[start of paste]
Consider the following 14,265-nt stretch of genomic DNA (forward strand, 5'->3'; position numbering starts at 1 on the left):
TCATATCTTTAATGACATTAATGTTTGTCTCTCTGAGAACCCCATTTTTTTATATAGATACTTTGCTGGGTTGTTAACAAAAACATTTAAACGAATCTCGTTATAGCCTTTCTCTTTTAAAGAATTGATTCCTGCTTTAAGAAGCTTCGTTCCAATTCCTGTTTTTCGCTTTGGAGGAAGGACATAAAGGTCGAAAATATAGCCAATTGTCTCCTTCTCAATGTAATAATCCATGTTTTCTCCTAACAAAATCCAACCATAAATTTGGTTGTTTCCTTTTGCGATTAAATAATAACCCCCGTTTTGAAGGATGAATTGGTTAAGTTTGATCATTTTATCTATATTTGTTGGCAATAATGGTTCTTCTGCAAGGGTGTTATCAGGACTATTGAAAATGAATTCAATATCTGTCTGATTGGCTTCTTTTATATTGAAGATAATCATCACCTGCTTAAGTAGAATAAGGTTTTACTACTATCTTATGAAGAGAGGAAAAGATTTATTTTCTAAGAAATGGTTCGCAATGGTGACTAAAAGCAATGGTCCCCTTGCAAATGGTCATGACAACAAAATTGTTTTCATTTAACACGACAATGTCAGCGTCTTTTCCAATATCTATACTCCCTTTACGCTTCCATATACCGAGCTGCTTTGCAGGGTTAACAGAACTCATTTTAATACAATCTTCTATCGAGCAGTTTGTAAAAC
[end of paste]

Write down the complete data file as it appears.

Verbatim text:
Consider the following 14,265-nt stretch of genomic DNA (forward strand, 5'->3'; position numbering starts at 1 on the left):
TCATATCTTTAATGACATTAATGTTTGTCTCTCTGAGAACCCCATTTTTTTATATAGATACTTTGCTGGGTTGTTAACAAAAACATTTAAACGAATCTCGTTATAGCCTTTCTCTTTTAAAGAATTGATTCCTGCTTTAAGAAGCTTCGTTCCAATTCCTGTTTTTCGCTTTGGAGGAAGGACATAAAGGTCGAAAATATAGCCAATTGTCTCCTTCTCAATGTAATAATCCATGTTTTCTCCTAACAAAATCCAACCATAAATTTGGTTGTTTCCTTTTGCGATTAAATAATAACCCCCGTTTTGAAGGATGAATTGGTTAAGTTTGATCATTTTATCTATATTTGTTGGCAATAATGGTTCTTCTGCAAGGGTGTTATCAGGACTATTGAAAATGAATTCAATATCTGTCTGATTGGCTTCTTTTATATTGAAGATAATCATCACCTGCTTAAGTAGAATAAGGTTTTACTACTATCTTATGAAGAGAGGAAAAGATTTATTTTCTAAGAAATGGTTCGCAATGGTGACTAAAAGCAATGGTCCCCTTGCAAATGGTCATGACAACAAAATTGTTTTCATTTAACACGACAATGTCAGCGTCTTTTCCAATATCTATACTCCCTTTACGCTTCCATATACCGAGCTGCTTTGCAGGGTTAACAGAACTCATTTTAATACAATCTTCTATCGAGCAGTTTGTAAAAC